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Breaching the Kinetic Barrier to In Vitro Somatic Stem Cell Propagation.

Merok JR, Sherley JL - J. Biomed. Biotechnol. (2001)

Bottom Line: Here we have reviewed the conventional definitions and fundamental characteristics of the two basic types of stem cells, embryonic stem cells (ESCs) and somatic stem cells (SSCs).By taking into account the often-overlooked asymmetric cell kinetics of SSCs, we consider the evidence that should SSCs retain these growth kinetics in vitro, a natural kinetic barrier to SSC propagation exists.Recent discoveries showing that the tumor suppressor gene p53 can act as a regulator of asymmetric cell kinetics provide a target pathway for in vitro SSC propagation strategies.

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ABSTRACT
Here we have reviewed the conventional definitions and fundamental characteristics of the two basic types of stem cells, embryonic stem cells (ESCs) and somatic stem cells (SSCs). By taking into account the often-overlooked asymmetric cell kinetics of SSCs, we consider the evidence that should SSCs retain these growth kinetics in vitro, a natural kinetic barrier to SSC propagation exists. Recent discoveries showing that the tumor suppressor gene p53 can act as a regulator of asymmetric cell kinetics provide a target pathway for in vitro SSC propagation strategies.

No MeSH data available.


Related in: MedlinePlus

ESCs versus SSCs. Two basic type of stem cells exist, the ESC andthe SSC. ESCs are derived from blastocysts and divide with exponential cell kinetics. SSCs, however, are derived from somatic tissues and divide with asymmetric cell kinetics.
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Figure 1: ESCs versus SSCs. Two basic type of stem cells exist, the ESC andthe SSC. ESCs are derived from blastocysts and divide with exponential cell kinetics. SSCs, however, are derived from somatic tissues and divide with asymmetric cell kinetics.

Mentions: Early experiments by cell histologists such as Leblond inferredthe existence of pluripotent progenitor cells, or stemcells [1, 2]. As stem cell research progressed, it becameapparent that there existed two basic types of stem cells(Figure 1). The first, ESCs, are derived fromblastocysts and are sufficiently undifferentiated to allow themto give rise to any adult tissue [3]. This pluripotency canbe seen in the ability of ESCs to be incorporated into developingmouse embryos during transgenic mouse production [4]. The other major type, SSCs, are stem cell populations found inspecific adult tissues that are thought to divide indefinitely with restricted in vivo differentiation capacity [5]. SSC properties have classically been demonstrated by reconstitution of the ablated hematopoietic system of irradiatedmice with a sub-population of bone marrow or fetal liver cells[6].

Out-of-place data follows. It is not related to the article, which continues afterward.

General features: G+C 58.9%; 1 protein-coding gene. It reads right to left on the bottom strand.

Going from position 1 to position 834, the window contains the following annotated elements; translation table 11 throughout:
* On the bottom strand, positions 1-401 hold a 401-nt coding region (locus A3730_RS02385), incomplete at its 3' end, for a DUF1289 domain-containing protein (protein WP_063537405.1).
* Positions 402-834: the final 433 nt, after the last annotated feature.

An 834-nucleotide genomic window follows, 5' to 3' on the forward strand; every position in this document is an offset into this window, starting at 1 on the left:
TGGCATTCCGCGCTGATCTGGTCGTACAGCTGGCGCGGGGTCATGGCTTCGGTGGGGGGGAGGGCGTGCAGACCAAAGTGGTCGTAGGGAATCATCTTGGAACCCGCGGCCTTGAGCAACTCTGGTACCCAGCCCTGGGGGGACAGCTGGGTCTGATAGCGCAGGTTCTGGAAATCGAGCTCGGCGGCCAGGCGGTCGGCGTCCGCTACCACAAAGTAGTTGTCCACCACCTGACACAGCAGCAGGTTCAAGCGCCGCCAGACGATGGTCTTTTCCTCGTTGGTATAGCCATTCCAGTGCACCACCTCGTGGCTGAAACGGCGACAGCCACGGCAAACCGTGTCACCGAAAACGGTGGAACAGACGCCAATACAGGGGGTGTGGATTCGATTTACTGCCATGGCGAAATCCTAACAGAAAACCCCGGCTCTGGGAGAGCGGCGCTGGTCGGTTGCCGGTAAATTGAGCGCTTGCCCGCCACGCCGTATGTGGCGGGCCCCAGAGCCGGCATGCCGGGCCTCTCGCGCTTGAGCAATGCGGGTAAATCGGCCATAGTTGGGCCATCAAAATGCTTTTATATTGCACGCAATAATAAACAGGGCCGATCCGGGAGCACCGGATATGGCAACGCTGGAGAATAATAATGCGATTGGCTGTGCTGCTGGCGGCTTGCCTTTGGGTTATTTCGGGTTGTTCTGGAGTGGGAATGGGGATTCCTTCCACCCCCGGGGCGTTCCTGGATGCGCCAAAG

Breaching the Kinetic Barrier to In Vitro Somatic Stem Cell Propagation.

Merok JR, Sherley JL - J. Biomed. Biotechnol. (2001)

ESCs versus SSCs. Two basic type of stem cells exist, the ESC andthe SSC. ESCs are derived from blastocysts and divide with exponential cell kinetics. SSCs, however, are derived from somatic tissues and divide with asymmetric cell kinetics.
© Copyright Policy
Related In: Results  -  Collection

Show All Figures
getmorefigures.php?uid=PMC79674&req=5

Figure 1: ESCs versus SSCs. Two basic type of stem cells exist, the ESC andthe SSC. ESCs are derived from blastocysts and divide with exponential cell kinetics. SSCs, however, are derived from somatic tissues and divide with asymmetric cell kinetics.
Mentions: Early experiments by cell histologists such as Leblond inferredthe existence of pluripotent progenitor cells, or stemcells [1, 2]. As stem cell research progressed, it becameapparent that there existed two basic types of stem cells(Figure 1). The first, ESCs, are derived fromblastocysts and are sufficiently undifferentiated to allow themto give rise to any adult tissue [3]. This pluripotency canbe seen in the ability of ESCs to be incorporated into developingmouse embryos during transgenic mouse production [4]. The other major type, SSCs, are stem cell populations found inspecific adult tissues that are thought to divide indefinitely with restricted in vivo differentiation capacity [5]. SSC properties have classically been demonstrated by reconstitution of the ablated hematopoietic system of irradiatedmice with a sub-population of bone marrow or fetal liver cells[6].

Bottom Line: Here we have reviewed the conventional definitions and fundamental characteristics of the two basic types of stem cells, embryonic stem cells (ESCs) and somatic stem cells (SSCs).By taking into account the often-overlooked asymmetric cell kinetics of SSCs, we consider the evidence that should SSCs retain these growth kinetics in vitro, a natural kinetic barrier to SSC propagation exists.Recent discoveries showing that the tumor suppressor gene p53 can act as a regulator of asymmetric cell kinetics provide a target pathway for in vitro SSC propagation strategies.

View Article: PubMed Central - HTML - PubMed

ABSTRACT
Here we have reviewed the conventional definitions and fundamental characteristics of the two basic types of stem cells, embryonic stem cells (ESCs) and somatic stem cells (SSCs). By taking into account the often-overlooked asymmetric cell kinetics of SSCs, we consider the evidence that should SSCs retain these growth kinetics in vitro, a natural kinetic barrier to SSC propagation exists. Recent discoveries showing that the tumor suppressor gene p53 can act as a regulator of asymmetric cell kinetics provide a target pathway for in vitro SSC propagation strategies.

No MeSH data available.


Related in: MedlinePlus